Undesirability of Debt

In her article titled "Debts and Indebtedness in Anthropological Fieldwork", the writer, Sanders, talked about how she was indebted to her "research subjects" during her anthropological fieldwork, and how this indebtedness was not to be seen in monetary terms, but rather social terms. Sanders explained that "...being indebted in Nepal means placing a social contract alongside the money. Resources are so scarce there, and conditions so harsh that villagers take on each others' debt in a loosely rotating system." The article very clearly demonstrated the idea of exchange as a social process, and its role in maintaining social relationships – exchange in the Himalayan village was overtly social, and as Sanders put it, “Being in debt is saying, "When and if I can, I will be there for you, too".” Such non-equivocal and delayed systems of exchange place the emphasis on social relationships, rather than on economic or pragmatic value. Debt is not seen negatively, but more as an essential part of life that contributes to the maintenance of social relationships and ensuring that help will always be available to members of a community from the others.
Undesirability of Debt - Anthropology & the Human Condition
I found this article rather enlightening, especially due to her comparison to the modern, current context of America, which brought up certain points that I had not thought about previously. In our modern society, as Sanders noted, such notions of exchange as social contracts are becoming increasingly rare, with market exchange being dominant. While debt remains an essential part in our lives, perhaps even more so now, with our lives being ruled by money and economics, there is a stark contrast to the Nepal society that Sanders described – debt is seen as undesirable in our modern context – "Debt becomes connected to shame and dependency." Such a statement is something we all can surely understand – problems of credit card debts and student loans are very real issues in our society, and the word ‘debt’ brings to mind these issues, of being dependent on and owing money to faceless institutions, rather than the social idea of indebtedness in Sanders’ Himalayan village. Sanders explains that "Debt is a decidedly social phenomenon”, and it has become “so complicated in the current American psyche because it is rife with social paradox." The social aspect to debt and indebtedness has been eroded in modern society, and with the “power differentials between debtors and creditors” being highly unequal, debt has become something undesirable and alienating rather than social and as a way of connecting to the community.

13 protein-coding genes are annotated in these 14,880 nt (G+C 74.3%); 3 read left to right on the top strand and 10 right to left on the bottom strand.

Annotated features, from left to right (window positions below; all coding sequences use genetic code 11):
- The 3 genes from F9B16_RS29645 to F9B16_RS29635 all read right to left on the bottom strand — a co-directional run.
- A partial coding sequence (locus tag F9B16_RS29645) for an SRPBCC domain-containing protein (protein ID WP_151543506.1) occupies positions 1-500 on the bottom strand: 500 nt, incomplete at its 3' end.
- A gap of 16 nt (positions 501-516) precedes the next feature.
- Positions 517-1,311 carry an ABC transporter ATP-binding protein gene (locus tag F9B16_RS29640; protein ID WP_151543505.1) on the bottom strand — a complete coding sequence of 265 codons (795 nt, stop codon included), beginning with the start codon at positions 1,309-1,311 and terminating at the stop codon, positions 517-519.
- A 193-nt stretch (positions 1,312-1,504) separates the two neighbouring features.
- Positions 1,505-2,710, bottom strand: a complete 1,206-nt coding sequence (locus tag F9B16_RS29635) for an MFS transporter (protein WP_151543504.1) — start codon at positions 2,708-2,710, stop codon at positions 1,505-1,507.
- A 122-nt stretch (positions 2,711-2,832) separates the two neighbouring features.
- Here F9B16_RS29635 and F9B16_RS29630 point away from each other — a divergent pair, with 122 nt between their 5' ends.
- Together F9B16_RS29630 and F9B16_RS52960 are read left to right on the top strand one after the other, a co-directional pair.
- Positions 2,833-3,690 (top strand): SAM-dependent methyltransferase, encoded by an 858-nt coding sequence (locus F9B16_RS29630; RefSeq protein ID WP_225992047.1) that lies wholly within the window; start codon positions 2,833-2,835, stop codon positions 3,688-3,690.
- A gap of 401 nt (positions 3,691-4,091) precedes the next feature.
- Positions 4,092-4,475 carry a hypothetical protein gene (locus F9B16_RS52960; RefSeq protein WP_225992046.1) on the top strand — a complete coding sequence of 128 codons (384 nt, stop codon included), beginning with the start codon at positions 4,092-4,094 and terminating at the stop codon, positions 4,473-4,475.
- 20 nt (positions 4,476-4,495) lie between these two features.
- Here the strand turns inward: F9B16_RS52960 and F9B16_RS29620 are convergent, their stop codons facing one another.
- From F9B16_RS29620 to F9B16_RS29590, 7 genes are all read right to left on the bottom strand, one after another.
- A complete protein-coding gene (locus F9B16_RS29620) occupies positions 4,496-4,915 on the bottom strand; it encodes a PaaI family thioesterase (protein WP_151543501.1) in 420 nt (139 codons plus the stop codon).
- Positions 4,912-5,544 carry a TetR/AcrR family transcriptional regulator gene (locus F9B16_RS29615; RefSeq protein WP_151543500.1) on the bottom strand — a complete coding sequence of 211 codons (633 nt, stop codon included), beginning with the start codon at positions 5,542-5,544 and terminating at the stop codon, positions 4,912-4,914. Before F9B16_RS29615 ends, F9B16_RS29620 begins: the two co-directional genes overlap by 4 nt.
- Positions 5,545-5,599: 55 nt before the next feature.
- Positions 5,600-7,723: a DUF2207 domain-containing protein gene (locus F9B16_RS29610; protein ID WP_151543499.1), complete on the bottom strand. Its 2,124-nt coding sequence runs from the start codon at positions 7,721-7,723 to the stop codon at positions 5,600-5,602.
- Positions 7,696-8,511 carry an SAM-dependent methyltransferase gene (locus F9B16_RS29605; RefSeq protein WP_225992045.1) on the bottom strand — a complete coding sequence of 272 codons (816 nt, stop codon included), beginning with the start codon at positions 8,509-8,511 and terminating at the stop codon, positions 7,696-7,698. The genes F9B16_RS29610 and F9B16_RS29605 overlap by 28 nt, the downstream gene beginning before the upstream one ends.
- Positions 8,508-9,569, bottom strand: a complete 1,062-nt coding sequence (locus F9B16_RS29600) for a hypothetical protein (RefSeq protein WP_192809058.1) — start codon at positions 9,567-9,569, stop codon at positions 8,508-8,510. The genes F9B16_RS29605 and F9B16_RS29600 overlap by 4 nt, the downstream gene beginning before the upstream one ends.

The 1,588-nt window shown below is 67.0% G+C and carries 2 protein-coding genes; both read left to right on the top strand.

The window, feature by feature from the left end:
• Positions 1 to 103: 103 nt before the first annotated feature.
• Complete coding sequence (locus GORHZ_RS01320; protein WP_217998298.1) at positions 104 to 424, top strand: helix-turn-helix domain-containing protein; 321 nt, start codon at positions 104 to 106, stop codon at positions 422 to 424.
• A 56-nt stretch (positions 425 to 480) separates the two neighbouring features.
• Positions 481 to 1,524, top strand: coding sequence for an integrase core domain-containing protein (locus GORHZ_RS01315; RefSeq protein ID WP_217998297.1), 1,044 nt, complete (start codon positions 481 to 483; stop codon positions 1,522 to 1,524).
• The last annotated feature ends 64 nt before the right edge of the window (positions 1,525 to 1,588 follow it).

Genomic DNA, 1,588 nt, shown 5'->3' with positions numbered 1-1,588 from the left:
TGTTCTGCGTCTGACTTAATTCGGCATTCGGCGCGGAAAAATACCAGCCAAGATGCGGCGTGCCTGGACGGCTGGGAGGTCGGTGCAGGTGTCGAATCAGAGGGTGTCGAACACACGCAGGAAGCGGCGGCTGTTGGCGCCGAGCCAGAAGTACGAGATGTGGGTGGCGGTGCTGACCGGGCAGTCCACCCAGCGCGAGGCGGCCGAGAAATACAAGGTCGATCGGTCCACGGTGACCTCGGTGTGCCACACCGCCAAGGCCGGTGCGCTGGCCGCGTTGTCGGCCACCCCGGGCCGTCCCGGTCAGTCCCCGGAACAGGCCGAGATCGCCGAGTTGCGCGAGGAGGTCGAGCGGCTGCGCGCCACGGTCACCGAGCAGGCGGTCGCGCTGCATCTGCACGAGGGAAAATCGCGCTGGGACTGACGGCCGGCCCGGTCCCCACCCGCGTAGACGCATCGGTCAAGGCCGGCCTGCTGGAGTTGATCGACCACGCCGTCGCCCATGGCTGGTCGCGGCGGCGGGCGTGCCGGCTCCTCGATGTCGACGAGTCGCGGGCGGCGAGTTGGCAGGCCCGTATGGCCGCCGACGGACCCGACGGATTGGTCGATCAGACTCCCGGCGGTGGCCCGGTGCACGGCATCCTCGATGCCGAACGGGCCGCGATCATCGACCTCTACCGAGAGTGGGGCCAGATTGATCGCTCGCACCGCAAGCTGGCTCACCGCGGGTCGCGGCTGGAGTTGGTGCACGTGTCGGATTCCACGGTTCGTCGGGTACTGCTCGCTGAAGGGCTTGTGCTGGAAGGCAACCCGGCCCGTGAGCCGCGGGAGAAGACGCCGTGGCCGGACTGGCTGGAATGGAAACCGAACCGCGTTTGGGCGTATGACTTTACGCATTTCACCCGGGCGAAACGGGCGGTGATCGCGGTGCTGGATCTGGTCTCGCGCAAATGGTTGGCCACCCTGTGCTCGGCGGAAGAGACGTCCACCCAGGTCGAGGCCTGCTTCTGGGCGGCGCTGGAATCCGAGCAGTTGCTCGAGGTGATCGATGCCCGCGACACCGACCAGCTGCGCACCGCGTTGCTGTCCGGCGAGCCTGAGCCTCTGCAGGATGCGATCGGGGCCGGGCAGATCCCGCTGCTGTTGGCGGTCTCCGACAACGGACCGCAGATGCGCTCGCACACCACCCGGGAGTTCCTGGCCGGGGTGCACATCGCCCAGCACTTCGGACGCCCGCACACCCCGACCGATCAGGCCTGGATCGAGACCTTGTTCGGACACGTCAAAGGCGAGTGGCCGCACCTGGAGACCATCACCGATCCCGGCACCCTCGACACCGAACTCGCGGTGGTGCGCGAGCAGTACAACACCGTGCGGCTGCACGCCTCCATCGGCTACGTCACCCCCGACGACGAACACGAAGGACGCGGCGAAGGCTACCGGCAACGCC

Through this article, and the course lectures as well, my eyes have been opened to how debt and economics were very much social, rather than merely seeing them in monetary terms. I have also been made to reconsider many aspects of life, such as the exchange of birthday presents and the giving out of red packets during Chinese New Year – I did not previously see them as systems of exchange that contributed to the fostering and maintenance of social relationships, and it is certainly interesting to see the underlying social meaning behind things we usually take for granted. "In the US, social debts are even more terrifying, perhaps, because of our inability to quantify them." The article ends with a point about how life has become so commoditised that it is difficult to relate to things in non-monetary, non-quantifiable terms – it makes us more nervous to owe someone a debt that is social in nature, and we are now more accustomed to and prefer the impersonal and alienating nature of monetary debt in our current context. Doesn't that sound depressing?

References:
Sanders, C. L. (2012, Oct 17). Debts and indebtedness in anthropological fieldwork. The Huffington Post. Retrieved from http://www.huffingtonpost.com/american-anthropological-association/debts-and-indebtedness-in_b_1973589.html

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